When you think of traditional Christmas dinner, you likely think of the Euro-centric stuffed roast chicken, glazed ham, mince pies and mulled wine.
You probably wouldn’t picture smiling shrimp and longevity noodles; sugar-cured salmon; flavoured vodka; stuffed pasta; or bacon-wrapped cherry tomatoes. But these are some of the elements in traditional Christmas dinners from China, Sweden, Serbia, Italy and Estonia respectively.
And this Christmas these dinners are being made and shared right here in the melting pot of Mumbai.
“Celebrating the traditional way helps me feel closer to my family during the festive season,” says Estonian entrepreneur Thea Tammeleht, 35, who is celebrating her fourth Christmas in the city. “Back in Estonia, Christmases are freezing and there isn’t a lot to choose from, so we our traditional spread involves a lot of bacon, and a lot of marzipan — because that’s a great treat in our country. We even have marzipan bread.”
With the yearning for home strong at this time of year, many expats go out of their way to import ingredients to recreate their traditional festive meals.
“Having all your familiar treats on the table sort of makes up for the absence of snow,” says Italian restaurant consultant Luca Bernardini, 37, laughing.
A bacon-wrapped Xmas from Estonia
Two things typify a Christmas meal in Estonia: Bacon and marzipan.
Marzipan is so beloved in this northern European country that there are legends of how it was first created in this region.
“It’s purely a Christmas treat back home, hard to find through the rest of the year,” says Estonian entrepreneur Thea Tammeleht, 35. “Families back home experiment with it at Christmas and try to create something new — cake, candy, bread.”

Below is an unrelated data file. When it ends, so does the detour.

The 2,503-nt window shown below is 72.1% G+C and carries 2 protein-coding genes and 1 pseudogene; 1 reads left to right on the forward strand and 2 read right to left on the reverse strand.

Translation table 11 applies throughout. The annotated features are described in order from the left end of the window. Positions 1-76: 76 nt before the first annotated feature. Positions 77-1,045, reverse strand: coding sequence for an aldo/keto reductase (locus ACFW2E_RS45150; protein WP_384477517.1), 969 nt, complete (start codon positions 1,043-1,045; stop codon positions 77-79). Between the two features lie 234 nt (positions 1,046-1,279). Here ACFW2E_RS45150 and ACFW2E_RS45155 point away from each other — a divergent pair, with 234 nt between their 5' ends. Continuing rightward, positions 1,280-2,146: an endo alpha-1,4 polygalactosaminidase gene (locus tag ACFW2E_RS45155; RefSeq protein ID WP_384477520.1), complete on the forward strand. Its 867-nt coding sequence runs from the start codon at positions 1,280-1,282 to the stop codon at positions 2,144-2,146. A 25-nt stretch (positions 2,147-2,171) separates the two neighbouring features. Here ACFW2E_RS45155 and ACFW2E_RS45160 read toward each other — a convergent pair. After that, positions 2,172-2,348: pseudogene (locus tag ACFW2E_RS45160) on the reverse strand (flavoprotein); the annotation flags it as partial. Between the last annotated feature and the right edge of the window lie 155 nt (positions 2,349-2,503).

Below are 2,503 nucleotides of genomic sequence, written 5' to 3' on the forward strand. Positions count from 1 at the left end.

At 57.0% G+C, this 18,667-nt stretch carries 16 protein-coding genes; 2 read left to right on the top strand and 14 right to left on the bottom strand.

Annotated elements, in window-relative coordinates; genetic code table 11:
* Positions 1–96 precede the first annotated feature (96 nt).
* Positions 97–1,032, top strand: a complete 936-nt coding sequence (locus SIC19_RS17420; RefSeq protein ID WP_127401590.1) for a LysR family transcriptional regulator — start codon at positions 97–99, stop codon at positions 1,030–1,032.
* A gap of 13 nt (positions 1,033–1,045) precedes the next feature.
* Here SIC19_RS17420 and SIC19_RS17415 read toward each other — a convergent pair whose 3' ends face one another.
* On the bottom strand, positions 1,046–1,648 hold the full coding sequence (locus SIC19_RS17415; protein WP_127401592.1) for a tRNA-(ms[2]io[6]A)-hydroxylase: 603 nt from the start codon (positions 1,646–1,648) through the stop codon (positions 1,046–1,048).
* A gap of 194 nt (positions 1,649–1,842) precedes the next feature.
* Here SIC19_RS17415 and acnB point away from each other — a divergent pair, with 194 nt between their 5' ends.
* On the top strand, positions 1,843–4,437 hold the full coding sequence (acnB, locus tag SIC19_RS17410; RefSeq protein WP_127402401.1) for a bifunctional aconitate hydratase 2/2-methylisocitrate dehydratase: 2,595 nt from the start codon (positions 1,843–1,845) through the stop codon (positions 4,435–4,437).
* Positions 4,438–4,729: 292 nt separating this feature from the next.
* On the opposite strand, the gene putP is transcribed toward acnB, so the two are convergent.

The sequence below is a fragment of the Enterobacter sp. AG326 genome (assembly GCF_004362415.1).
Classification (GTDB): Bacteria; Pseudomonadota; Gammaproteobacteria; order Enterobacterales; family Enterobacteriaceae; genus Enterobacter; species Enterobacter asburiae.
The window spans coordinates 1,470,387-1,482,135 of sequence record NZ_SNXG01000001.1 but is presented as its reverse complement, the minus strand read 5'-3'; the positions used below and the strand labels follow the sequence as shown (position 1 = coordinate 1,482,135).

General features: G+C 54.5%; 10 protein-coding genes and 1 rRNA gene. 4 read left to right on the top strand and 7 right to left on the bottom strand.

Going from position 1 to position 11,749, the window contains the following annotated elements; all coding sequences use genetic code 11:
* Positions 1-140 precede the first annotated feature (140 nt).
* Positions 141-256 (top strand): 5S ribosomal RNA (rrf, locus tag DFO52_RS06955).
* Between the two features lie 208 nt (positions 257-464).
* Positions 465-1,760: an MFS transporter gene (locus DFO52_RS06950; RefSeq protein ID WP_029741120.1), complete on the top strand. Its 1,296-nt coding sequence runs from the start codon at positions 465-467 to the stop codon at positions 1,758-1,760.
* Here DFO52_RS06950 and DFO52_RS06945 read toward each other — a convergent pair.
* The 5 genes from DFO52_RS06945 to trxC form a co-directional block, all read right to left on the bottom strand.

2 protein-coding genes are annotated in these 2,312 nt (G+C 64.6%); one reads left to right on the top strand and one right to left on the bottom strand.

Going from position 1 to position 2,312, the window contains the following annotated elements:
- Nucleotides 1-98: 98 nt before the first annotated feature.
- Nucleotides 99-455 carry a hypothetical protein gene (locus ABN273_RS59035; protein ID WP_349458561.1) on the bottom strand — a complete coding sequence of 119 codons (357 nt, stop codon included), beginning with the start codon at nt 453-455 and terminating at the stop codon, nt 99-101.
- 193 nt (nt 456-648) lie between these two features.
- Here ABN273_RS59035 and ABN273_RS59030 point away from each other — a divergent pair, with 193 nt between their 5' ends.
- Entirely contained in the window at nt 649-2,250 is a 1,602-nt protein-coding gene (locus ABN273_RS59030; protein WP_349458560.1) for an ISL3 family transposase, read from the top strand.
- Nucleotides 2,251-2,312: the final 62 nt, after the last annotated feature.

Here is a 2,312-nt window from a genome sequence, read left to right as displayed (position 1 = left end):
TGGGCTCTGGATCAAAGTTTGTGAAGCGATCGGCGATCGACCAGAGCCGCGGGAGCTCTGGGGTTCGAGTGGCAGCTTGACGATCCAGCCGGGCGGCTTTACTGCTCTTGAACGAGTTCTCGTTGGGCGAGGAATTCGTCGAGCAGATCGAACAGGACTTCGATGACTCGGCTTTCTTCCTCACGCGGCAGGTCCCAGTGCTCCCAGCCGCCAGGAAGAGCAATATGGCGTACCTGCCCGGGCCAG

Tammeleht now lives in Jogeshwari with her husband Thomas and daughter Mia, 9. She celebrates Christmas with a traditional feast similar to those put up by her mother and grandmother — plates of bacon and bacon-wrapped cherry tomatoes, buffalo pot roast, sausage, pickled pumpkin and sauerkraut.
“We love to pickle vegetables. My family back home will still buy them fresh in autumn and pickle them for Christmas,” she says. “They bring me the ingredients I need when they visit.”
Flavoured herring and glögg via Sweden
When Swedish consul general Fredrika Ornbrant, 47, was a child, she loved to guess the hidden flavour in her grandmother’s and her dad’s Christmas pickled herring.
“It would sometimes be lemon or carrot, red onion, black currant or star anise. Even in the harsh winter months, herring is found in abundance in Sweden, so it has made its way into every important meal,” she says.
Every weekend in December, Swedes also get together to host glögg evenings, over glasses of spiced mulled wine paired with saffron buns.
Ornbrant has celebrated three Christmases in Mumbai, and keeps these traditions alive at her BKC home.
The glögg parties culminate in a Christmas Eve dinner called julbord (meaning Christmas table). It begins with cold dishes — pickled herring, salmon cured in sugar, liver pâté, pickled vegetables and a range of breads. The warm foods include a Västerbotten cheese pie with white roe, Swedish meatballs with lingon berry jam and sausages. Dessert is risgrynsgröt, a rice porridge eaten with raspberry jam.
“As a child, I remember picking lingon berries for the Christmas jams,” says Ornbrant. “I now make sure to get all my berries, cheese and sausage when I visit Sweden. Having them on the table makes me feel like I am back home, excited about finding out what flavour of pickled herring will be served.”
Russian vodka and buckwheat pancakes
The Russian Orthodox Church uses a different religious calendar, so Christmas is on January 7, and the celebration must include vodka.
“We have shots of vodka, neat, before every course,” says Natalia Durbanova, 34, a risk and compliance manager. “It is usually had very cold, so I serve it straight from the freezer.”
Far from their families, Durbanova and her Russian roommate, marketing manager Olga Shabalina, 24, will be cooking their Christmas feast together at their Malad home.